Although in most ways I’m an analog kind of guy, when I shoot for my photobooks, I shoot digital—unapologetically. Since I’m coming to my photo work after years of writing novels, digital work is almost all I’ve known. (Back in the nothing-but-analog days, I could kind of afford color film but not making prints; as a writer all I needed was to boost a ream of paper from my job at The New Yorker magazine—hence I stayed a writer.)
So let’s say I wanted to show the effects of time passing on my photos. I could hunt around the Web and perhaps come up with a Lightroom plug-in to add scratches and creases and emulsion spots to the images on my computer. I could, say, print out the photos on my Epson and stick them somewhere where time and the elements would have their way with them. But anything I did would be self-conscious, a bit affected, certainly anachronistic, a little like the way kids are embracing cassettes for music mix-tapes—hoping to capture a lost era.
With the photos in Huger Foote’s brilliant new book, Now Here Then, the passing—no, the inescapable effects, the ravages—of time is central to the meaning of the book. These thirty-six photos were taken decades ago, initially shot with a sense of serendipity, of letting fate help Foote capture the strongest images possible; then time stepped in, the prints messed-up back then while being edited, tossed into drawers, nearly forgotten, then pulled forth three years ago and carefully turned into the stirring work under review here.
Time is Foote’s friend. He speaks of his love for the “element of time and decay” and its role in the beauty of images, and it’s certainly beauty and complexity that the passing of time has brought to these already strong shots. As Foote gladly admits, these are damaged photos, all the more lovely for it.
Take for instance the image of an unlit lightbulb hanging in front of a daylit window. The photo itself is a nice, Eggleston-like shot of a common, not always noticed corner of our daily world. But what’s this laid over the photo, a weird bright-yellow, lopsided-trapezoid emanation jutting off from the bulb? Is it an emulsion spill? Another print that stuck to the one in the book? Hard to tell, but it renders the commonplace scene almost abstract, and shimmeringly lovely. Magic.
Another photo, one of the three different covers: two face-unseen women wrestling with each other on a chair, their clothes coming off. What could in 2016 be an iPhone party shot posted on Instagram is instead a cracked, white- and red-stained print that has a patina like a Matthew Brady Civil War photo. More magic.
Then there’s a portrait of William Eggleston, a personal friend of Foote’s. In this photo the circular lamp over Eggleston’s head reads as a halo, though in the book it’s been tarnished with black schmutz—perhaps time’s sly comment.
Which leads to the essence of Now Here Then: the way that time has simply made things right. Take one of the already complex shots, a flurry of leaves and flowers before a red bench (another of the three covers), which is turned almost unearthly by whatever fluid has washed over the print, and stuck. A black-and-white nude of a woman (with hints of a dancing Isadora Duncan) is blurred, cracked, washed out by the visitation of time upon the print, and thus seemingly more ethereal and evocative than the original shot.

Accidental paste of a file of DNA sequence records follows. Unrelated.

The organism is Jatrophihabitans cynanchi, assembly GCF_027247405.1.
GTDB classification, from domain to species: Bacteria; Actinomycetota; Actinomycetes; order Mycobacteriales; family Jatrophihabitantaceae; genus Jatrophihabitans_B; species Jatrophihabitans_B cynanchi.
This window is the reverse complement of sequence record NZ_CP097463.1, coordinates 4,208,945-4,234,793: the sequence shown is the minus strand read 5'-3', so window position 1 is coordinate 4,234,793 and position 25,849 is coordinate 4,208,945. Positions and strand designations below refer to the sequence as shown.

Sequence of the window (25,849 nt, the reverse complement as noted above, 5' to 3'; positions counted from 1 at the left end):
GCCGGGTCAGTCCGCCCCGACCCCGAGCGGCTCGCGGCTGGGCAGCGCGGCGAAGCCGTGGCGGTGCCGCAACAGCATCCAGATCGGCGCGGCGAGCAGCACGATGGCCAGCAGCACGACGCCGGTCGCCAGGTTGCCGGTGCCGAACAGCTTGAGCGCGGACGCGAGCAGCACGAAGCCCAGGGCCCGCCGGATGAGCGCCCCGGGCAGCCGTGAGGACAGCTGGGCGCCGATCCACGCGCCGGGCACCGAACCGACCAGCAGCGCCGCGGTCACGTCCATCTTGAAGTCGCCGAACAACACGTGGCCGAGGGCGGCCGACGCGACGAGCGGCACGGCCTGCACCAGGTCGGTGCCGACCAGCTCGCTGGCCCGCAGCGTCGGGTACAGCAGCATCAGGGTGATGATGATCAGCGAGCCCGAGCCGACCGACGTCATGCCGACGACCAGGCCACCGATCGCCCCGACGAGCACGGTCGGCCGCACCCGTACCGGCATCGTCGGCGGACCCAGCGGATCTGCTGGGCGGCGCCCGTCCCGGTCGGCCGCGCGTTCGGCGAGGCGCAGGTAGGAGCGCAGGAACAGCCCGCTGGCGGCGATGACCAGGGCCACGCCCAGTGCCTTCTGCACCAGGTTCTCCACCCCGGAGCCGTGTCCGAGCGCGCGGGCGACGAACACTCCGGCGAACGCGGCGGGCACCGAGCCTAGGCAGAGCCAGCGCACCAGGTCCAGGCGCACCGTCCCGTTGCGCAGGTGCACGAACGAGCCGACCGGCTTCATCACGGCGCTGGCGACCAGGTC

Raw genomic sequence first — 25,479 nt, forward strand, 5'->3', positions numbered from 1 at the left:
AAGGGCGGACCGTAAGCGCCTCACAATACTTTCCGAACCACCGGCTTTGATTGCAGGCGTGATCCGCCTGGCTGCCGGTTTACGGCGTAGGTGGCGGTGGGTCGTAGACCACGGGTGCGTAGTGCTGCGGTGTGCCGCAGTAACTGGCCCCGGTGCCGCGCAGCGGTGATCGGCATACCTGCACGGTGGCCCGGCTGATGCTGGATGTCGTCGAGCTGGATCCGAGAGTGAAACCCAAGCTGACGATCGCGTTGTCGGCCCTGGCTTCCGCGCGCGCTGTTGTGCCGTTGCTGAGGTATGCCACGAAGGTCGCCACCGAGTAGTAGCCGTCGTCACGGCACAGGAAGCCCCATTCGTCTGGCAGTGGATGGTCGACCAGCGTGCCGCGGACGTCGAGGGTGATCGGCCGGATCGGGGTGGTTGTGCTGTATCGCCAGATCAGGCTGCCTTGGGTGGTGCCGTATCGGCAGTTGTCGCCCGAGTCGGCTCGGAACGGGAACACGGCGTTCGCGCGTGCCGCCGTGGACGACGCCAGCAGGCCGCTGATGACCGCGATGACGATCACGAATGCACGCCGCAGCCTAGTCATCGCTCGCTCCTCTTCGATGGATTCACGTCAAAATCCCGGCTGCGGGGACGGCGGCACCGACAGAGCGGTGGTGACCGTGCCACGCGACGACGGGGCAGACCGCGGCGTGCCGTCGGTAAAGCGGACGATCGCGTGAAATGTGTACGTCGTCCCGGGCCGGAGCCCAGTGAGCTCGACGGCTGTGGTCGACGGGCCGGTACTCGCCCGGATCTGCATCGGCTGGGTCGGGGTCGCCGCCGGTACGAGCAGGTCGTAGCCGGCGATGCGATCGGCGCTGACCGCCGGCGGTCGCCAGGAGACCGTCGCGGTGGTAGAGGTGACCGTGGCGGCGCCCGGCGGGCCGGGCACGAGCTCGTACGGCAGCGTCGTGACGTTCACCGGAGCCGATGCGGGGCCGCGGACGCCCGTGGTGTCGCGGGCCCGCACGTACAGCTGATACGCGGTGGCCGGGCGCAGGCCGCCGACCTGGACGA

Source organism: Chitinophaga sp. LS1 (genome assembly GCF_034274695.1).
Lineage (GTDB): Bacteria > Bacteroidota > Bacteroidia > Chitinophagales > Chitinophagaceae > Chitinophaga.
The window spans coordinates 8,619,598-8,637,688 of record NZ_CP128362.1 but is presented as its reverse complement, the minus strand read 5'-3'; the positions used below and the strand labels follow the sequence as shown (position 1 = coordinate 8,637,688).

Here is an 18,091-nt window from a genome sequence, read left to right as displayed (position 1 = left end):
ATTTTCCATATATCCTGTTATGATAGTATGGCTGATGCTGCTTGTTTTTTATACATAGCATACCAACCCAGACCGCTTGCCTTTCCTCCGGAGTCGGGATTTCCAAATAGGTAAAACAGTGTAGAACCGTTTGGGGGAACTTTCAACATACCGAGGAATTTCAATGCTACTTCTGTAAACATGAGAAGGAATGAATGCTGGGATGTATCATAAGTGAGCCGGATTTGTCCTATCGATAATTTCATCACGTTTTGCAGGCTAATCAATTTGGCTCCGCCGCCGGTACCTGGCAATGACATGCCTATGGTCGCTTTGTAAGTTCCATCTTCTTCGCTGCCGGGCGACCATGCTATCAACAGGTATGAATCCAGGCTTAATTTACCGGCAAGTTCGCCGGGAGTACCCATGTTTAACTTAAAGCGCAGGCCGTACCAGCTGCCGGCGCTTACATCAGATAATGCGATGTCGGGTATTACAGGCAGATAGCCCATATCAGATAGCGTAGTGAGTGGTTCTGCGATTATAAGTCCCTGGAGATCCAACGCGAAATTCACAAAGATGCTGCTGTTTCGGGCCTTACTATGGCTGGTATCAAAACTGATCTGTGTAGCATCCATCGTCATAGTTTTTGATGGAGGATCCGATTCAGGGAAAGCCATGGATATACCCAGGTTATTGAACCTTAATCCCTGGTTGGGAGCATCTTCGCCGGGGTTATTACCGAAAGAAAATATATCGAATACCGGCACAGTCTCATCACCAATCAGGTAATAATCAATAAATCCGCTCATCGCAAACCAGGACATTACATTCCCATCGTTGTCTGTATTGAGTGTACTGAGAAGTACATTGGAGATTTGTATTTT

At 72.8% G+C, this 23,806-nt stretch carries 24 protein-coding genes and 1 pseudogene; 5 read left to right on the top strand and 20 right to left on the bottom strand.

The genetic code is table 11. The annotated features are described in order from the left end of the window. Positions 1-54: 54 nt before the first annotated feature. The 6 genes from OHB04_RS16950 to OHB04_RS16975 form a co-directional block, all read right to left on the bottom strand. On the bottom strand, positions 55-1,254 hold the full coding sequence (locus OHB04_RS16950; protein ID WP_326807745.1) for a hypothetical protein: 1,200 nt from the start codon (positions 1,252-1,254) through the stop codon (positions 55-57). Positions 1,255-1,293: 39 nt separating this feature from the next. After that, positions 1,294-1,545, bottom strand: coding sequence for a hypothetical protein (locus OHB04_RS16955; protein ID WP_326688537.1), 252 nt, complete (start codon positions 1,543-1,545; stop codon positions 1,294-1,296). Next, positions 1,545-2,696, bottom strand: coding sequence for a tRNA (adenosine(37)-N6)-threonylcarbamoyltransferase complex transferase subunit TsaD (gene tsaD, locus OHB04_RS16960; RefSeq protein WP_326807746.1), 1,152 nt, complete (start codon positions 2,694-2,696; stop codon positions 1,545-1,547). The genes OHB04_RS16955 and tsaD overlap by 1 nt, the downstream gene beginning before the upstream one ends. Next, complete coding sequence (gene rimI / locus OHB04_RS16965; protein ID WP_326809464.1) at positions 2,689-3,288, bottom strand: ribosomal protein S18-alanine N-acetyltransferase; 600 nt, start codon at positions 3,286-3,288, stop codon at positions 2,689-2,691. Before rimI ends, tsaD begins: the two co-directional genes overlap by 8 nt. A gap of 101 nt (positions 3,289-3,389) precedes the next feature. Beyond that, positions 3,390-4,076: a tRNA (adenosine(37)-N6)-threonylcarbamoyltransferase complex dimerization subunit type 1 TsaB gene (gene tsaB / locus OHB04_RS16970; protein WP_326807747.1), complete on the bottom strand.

“Every single one of these images has a story,” Foote says. The earliest picture is one Foote took of his mother in his backyard when he was 13 or 14. Old friends pass through, there are trips to faraway lands, a flash-burst, light-concealing self-portrait in a spotted, antique mirror—in a way this book must feel to Foote like his autobiography.
Photos with stories, photos lyrical and lovely, all that is in Now Here Then. But what I keep coming back to is how time has simply made the pictures better. It’s as if Foote’s gift isn’t just taking the shots but being possessed with just enough distraction and carelessness—and, perhaps, Prospero-like sorcery—to let the elements work with him to make the prints the best they can be. Time, what does it do but make us older, less vital, more damaged? Beauty in this damage? Vitality in desuetude? That’s the province of high art—and dreams.
Which leads to the final joy of Now Here Then: That the photos Foote chose, old, physical prints begrimed by time, damaged by indifference, could easily feel elegiac, too much like history; but instead the book is surprisingly fresh, with its blooms of color, fascinating concatenations of objects, alive and of the moment.
That’s true photo magic.
Now Here Then by Huger Foote is available here.
Robert Dunn is a writer, photographer, and teacher. His novels include Meet the Annas and Stations of the Cross. His photobooks OWS, Angel Parade, and Meeting Robert Frank are in the permanent collection of the International Center of Photography (more info here). In Fall 2016, Dunn will teach a course called “Writing the Photobook” at New School University in New York City.